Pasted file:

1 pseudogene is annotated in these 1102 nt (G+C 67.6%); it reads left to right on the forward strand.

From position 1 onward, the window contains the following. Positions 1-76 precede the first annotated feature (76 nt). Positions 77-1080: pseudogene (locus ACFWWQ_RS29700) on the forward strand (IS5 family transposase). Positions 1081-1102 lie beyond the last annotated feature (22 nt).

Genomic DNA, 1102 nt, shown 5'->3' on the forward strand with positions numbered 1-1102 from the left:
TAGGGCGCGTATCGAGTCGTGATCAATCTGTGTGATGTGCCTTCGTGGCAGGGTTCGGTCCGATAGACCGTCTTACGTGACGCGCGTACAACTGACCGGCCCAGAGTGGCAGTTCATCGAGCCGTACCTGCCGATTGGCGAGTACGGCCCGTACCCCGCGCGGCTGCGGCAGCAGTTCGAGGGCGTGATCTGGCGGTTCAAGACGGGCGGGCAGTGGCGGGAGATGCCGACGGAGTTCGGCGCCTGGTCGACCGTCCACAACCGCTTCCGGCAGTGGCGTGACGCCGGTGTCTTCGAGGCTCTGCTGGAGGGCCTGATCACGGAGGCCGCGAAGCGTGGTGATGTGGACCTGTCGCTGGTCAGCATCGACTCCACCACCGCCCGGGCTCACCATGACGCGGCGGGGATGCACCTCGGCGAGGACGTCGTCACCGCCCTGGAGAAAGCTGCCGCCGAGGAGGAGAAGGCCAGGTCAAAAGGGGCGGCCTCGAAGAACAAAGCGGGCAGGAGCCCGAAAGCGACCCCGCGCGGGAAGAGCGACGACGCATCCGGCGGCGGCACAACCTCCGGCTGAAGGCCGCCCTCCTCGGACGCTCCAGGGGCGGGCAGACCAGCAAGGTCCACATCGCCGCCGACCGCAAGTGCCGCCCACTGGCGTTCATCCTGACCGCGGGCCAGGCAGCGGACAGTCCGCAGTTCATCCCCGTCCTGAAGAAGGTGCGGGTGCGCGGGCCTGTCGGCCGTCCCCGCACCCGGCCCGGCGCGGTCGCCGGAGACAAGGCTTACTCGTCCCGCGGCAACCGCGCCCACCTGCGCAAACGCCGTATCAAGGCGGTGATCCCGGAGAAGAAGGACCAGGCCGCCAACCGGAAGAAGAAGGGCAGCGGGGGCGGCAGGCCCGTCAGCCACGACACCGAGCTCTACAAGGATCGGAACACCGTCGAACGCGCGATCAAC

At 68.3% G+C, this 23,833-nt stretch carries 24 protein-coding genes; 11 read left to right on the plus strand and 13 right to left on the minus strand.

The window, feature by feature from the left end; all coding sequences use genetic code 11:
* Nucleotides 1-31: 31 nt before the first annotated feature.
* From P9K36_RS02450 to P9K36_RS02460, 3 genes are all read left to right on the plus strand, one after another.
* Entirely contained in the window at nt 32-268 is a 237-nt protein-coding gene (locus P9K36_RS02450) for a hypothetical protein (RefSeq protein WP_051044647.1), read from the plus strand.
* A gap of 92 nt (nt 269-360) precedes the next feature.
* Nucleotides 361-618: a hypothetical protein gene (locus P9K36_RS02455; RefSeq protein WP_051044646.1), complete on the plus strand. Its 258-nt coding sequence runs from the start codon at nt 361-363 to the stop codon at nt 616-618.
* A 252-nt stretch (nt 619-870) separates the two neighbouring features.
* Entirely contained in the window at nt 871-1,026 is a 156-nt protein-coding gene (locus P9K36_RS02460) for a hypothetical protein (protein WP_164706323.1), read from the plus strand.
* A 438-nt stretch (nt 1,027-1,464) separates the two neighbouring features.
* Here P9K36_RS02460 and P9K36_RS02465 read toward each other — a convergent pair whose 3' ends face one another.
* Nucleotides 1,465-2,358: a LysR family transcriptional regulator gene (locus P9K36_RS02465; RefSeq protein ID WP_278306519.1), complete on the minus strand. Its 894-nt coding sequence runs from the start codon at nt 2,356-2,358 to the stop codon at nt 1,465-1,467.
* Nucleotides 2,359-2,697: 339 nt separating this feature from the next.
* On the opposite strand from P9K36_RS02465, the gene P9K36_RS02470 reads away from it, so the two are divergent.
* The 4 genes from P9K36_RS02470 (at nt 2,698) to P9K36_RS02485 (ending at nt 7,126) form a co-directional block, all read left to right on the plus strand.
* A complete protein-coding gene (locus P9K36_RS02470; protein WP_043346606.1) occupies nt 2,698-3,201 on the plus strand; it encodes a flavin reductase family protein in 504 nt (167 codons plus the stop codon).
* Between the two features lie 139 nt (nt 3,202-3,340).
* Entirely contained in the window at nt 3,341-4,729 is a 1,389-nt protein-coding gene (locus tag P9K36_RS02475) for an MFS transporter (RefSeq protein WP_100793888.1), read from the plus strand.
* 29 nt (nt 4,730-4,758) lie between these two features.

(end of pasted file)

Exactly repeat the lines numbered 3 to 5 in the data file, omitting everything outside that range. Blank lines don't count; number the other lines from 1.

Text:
Genomic DNA, 1102 nt, shown 5'->3' on the forward strand with positions numbered 1-1102 from the left:
TAGGGCGCGTATCGAGTCGTGATCAATCTGTGTGATGTGCCTTCGTGGCAGGGTTCGGTCCGATAGACCGTCTTACGTGACGCGCGTACAACTGACCGGCCCAGAGTGGCAGTTCATCGAGCCGTACCTGCCGATTGGCGAGTACGGCCCGTACCCCGCGCGGCTGCGGCAGCAGTTCGAGGGCGTGATCTGGCGGTTCAAGACGGGCGGGCAGTGGCGGGAGATGCCGACGGAGTTCGGCGCCTGGTCGACCGTCCACAACCGCTTCCGGCAGTGGCGTGACGCCGGTGTCTTCGAGGCTCTGCTGGAGGGCCTGATCACGGAGGCCGCGAAGCGTGGTGATGTGGACCTGTCGCTGGTCAGCATCGACTCCACCACCGCCCGGGCTCACCATGACGCGGCGGGGATGCACCTCGGCGAGGACGTCGTCACCGCCCTGGAGAAAGCTGCCGCCGAGGAGGAGAAGGCCAGGTCAAAAGGGGCGGCCTCGAAGAACAAAGCGGGCAGGAGCCCGAAAGCGACCCCGCGCGGGAAGAGCGACGACGCATCCGGCGGCGGCACAACCTCCGGCTGAAGGCCGCCCTCCTCGGACGCTCCAGGGGCGGGCAGACCAGCAAGGTCCACATCGCCGCCGACCGCAAGTGCCGCCCACTGGCGTTCATCCTGACCGCGGGCCAGGCAGCGGACAGTCCGCAGTTCATCCCCGTCCTGAAGAAGGTGCGGGTGCGCGGGCCTGTCGGCCGTCCCCGCACCCGGCCCGGCGCGGTCGCCGGAGACAAGGCTTACTCGTCCCGCGGCAACCGCGCCCACCTGCGCAAACGCCGTATCAAGGCGGTGATCCCGGAGAAGAAGGACCAGGCCGCCAACCGGAAGAAGAAGGGCAGCGGGGGCGGCAGGCCCGTCAGCCACGACACCGAGCTCTACAAGGATCGGAACACCGTCGAACGCGCGATCAAC

At 68.3% G+C, this 23,833-nt stretch carries 24 protein-coding genes; 11 read left to right on the plus strand and 13 right to left on the minus strand.